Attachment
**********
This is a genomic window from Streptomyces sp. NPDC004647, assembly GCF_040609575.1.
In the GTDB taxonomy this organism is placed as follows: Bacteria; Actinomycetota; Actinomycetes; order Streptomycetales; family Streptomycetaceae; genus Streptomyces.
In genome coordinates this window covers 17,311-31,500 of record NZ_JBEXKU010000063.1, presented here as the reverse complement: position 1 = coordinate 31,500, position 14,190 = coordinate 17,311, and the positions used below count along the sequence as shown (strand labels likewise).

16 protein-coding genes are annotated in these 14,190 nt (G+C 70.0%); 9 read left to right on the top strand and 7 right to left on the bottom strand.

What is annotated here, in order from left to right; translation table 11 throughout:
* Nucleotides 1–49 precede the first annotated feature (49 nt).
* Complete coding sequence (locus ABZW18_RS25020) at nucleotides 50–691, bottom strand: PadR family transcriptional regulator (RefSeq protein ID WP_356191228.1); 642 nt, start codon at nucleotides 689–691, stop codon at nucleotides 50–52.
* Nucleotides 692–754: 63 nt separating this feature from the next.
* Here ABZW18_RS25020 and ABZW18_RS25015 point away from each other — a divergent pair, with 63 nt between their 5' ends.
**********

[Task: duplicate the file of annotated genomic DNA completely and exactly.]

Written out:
This is a genomic window from Streptomyces sp. NPDC004647, assembly GCF_040609575.1.
In the GTDB taxonomy this organism is placed as follows: Bacteria; Actinomycetota; Actinomycetes; order Streptomycetales; family Streptomycetaceae; genus Streptomyces.
In genome coordinates this window covers 17,311-31,500 of record NZ_JBEXKU010000063.1, presented here as the reverse complement: position 1 = coordinate 31,500, position 14,190 = coordinate 17,311, and the positions used below count along the sequence as shown (strand labels likewise).

16 protein-coding genes are annotated in these 14,190 nt (G+C 70.0%); 9 read left to right on the top strand and 7 right to left on the bottom strand.

What is annotated here, in order from left to right; translation table 11 throughout:
* Nucleotides 1–49 precede the first annotated feature (49 nt).
* Complete coding sequence (locus ABZW18_RS25020) at nucleotides 50–691, bottom strand: PadR family transcriptional regulator (RefSeq protein ID WP_356191228.1); 642 nt, start codon at nucleotides 689–691, stop codon at nucleotides 50–52.
* Nucleotides 692–754: 63 nt separating this feature from the next.
* Here ABZW18_RS25020 and ABZW18_RS25015 point away from each other — a divergent pair, with 63 nt between their 5' ends.